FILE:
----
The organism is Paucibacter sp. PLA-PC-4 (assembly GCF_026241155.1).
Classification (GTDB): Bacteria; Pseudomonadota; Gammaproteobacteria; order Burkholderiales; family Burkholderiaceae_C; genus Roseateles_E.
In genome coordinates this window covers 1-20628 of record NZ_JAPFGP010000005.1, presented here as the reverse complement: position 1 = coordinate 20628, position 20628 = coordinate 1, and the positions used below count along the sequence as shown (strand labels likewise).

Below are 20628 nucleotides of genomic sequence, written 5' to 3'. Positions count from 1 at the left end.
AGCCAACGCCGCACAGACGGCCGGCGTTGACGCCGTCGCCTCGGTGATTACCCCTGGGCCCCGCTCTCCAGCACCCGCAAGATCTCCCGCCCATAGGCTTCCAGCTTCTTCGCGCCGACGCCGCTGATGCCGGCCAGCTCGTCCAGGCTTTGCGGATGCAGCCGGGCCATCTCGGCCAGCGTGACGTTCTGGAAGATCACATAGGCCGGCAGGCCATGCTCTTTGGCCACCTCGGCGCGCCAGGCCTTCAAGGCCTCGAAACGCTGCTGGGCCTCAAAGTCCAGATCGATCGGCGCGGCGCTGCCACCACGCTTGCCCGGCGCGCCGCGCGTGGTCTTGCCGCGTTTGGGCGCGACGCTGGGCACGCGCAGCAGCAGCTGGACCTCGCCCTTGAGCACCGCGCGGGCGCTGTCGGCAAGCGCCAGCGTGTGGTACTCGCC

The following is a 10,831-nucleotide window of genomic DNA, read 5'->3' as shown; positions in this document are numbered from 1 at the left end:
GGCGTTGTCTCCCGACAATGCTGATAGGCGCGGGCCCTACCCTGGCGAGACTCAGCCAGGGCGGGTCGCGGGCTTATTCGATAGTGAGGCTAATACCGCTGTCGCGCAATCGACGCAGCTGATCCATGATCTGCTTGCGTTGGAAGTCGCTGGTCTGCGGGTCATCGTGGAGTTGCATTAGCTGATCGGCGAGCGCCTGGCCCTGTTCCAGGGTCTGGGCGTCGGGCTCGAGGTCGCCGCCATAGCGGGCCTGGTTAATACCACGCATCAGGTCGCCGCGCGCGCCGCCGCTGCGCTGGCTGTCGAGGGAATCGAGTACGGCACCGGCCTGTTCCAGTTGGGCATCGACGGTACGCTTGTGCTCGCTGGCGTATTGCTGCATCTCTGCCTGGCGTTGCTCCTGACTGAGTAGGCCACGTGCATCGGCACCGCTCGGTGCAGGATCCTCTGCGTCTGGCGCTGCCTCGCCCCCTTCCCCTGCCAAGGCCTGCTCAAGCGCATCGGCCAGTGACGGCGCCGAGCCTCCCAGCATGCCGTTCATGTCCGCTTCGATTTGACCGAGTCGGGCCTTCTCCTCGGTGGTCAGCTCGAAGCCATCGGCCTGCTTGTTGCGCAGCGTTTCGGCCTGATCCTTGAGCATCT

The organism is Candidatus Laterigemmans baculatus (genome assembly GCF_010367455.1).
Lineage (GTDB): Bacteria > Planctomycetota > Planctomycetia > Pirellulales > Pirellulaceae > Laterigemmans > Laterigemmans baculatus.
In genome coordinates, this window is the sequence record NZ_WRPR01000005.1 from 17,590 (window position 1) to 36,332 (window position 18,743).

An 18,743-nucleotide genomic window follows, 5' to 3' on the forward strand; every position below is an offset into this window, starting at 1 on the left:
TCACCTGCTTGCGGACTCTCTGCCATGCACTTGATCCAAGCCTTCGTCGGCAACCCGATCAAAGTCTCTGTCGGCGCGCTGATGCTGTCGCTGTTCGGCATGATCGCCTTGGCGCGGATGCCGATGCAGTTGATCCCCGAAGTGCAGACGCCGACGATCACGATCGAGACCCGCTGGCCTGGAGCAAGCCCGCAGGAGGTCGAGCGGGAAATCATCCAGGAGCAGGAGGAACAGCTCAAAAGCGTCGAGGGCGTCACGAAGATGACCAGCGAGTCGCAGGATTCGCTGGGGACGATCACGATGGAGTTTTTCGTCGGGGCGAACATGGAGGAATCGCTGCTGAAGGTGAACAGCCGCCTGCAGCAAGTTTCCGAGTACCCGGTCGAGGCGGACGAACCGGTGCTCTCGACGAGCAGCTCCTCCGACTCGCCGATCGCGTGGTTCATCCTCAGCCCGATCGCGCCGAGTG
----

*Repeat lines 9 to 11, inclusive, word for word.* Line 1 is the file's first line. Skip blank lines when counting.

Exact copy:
Lineage (GTDB): Bacteria > Planctomycetota > Planctomycetia > Pirellulales > Pirellulaceae > Laterigemmans > Laterigemmans baculatus.
In genome coordinates, this window is the sequence record NZ_WRPR01000005.1 from 17,590 (window position 1) to 36,332 (window position 18,743).

An 18,743-nucleotide genomic window follows, 5' to 3' on the forward strand; every position below is an offset into this window, starting at 1 on the left: